Blog: UK government speaks up for trade in food
Dean Best | 10 July 2007
A leading UK politician has joined the debate on the concept of food miles.
Lord Rooker, the UK’s minister for the environment, food and rural affairs, pointed to the country’s growing food and drink exports as proof of the benefits of trade.
“We can’t boast about that while at the same time putting barriers up to trade,” Lord Rooker told the UK’s Food and Drink Federation’s annual parliamentary reception at the Houses of Parliament in London yesterday (9 July).
The debate over food miles has proved a fierce one with proponents arguing that the use of the concept can help consumers gauge the impact of their food consumption on carbon emissions.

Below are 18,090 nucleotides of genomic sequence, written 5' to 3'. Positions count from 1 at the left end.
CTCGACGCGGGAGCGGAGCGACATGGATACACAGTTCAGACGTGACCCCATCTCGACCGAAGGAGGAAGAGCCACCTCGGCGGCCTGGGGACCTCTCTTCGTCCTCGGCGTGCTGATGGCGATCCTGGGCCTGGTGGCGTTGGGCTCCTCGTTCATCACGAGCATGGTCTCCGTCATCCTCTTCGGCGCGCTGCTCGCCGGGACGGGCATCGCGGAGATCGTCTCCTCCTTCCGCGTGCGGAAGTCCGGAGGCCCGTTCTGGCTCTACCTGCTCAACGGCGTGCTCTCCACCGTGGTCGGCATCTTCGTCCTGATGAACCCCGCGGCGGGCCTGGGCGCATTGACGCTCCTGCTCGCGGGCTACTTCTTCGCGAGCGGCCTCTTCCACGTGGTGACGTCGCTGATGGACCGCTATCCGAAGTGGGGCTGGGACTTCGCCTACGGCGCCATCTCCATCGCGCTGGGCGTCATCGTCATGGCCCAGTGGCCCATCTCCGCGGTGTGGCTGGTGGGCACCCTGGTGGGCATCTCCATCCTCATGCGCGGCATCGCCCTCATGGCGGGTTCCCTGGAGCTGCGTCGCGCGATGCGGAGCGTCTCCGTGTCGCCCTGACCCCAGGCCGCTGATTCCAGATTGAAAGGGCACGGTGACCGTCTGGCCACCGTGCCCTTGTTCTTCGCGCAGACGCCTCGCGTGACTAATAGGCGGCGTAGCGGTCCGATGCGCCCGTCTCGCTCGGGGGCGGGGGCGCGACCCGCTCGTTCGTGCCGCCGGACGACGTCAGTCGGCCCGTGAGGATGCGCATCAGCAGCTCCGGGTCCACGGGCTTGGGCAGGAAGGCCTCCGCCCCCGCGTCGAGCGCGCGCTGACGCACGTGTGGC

As argued in these pages, however, critics of the use of food miles believe that the concept promotes a protectionist agenda and threatens the livelihoods of food exporters in developing countries.
The concept of food miles remains easy for consumers to grasp but, in practice, it is too simplistic and we lose sight of a raft of wider sustainability issues. How does, for instance, the issue of Fair Trade fit into a concept of food miles?
It was heartening to hear a UK government minister espouse his belief in the importance of free trade.
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